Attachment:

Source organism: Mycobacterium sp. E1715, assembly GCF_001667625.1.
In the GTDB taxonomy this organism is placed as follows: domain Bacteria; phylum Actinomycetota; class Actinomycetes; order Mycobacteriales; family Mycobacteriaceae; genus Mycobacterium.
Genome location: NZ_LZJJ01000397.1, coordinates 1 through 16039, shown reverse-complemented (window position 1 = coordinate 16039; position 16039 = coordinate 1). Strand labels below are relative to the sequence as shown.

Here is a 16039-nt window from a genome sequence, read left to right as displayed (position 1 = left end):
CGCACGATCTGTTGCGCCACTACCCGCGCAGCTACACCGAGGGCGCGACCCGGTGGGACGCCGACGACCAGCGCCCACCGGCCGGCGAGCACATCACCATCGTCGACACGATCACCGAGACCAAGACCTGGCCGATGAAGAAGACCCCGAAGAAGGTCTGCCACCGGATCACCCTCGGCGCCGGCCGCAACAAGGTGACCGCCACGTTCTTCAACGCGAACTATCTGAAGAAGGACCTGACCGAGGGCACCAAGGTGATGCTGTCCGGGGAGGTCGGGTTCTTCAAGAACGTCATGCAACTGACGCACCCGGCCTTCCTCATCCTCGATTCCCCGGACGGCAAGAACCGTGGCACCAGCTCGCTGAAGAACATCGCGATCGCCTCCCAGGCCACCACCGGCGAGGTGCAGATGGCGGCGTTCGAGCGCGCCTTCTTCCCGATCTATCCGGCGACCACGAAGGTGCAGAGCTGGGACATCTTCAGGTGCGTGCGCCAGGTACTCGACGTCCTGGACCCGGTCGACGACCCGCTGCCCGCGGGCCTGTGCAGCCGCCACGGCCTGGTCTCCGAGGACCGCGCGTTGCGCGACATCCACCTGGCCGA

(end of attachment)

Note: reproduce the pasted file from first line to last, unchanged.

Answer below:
Source organism: Mycobacterium sp. E1715, assembly GCF_001667625.1.
In the GTDB taxonomy this organism is placed as follows: domain Bacteria; phylum Actinomycetota; class Actinomycetes; order Mycobacteriales; family Mycobacteriaceae; genus Mycobacterium.
Genome location: NZ_LZJJ01000397.1, coordinates 1 through 16039, shown reverse-complemented (window position 1 = coordinate 16039; position 16039 = coordinate 1). Strand labels below are relative to the sequence as shown.

Here is a 16039-nt window from a genome sequence, read left to right as displayed (position 1 = left end):
CGCACGATCTGTTGCGCCACTACCCGCGCAGCTACACCGAGGGCGCGACCCGGTGGGACGCCGACGACCAGCGCCCACCGGCCGGCGAGCACATCACCATCGTCGACACGATCACCGAGACCAAGACCTGGCCGATGAAGAAGACCCCGAAGAAGGTCTGCCACCGGATCACCCTCGGCGCCGGCCGCAACAAGGTGACCGCCACGTTCTTCAACGCGAACTATCTGAAGAAGGACCTGACCGAGGGCACCAAGGTGATGCTGTCCGGGGAGGTCGGGTTCTTCAAGAACGTCATGCAACTGACGCACCCGGCCTTCCTCATCCTCGATTCCCCGGACGGCAAGAACCGTGGCACCAGCTCGCTGAAGAACATCGCGATCGCCTCCCAGGCCACCACCGGCGAGGTGCAGATGGCGGCGTTCGAGCGCGCCTTCTTCCCGATCTATCCGGCGACCACGAAGGTGCAGAGCTGGGACATCTTCAGGTGCGTGCGCCAGGTACTCGACGTCCTGGACCCGGTCGACGACCCGCTGCCCGCGGGCCTGTGCAGCCGCCACGGCCTGGTCTCCGAGGACCGCGCGTTGCGCGACATCCACCTGGCCGA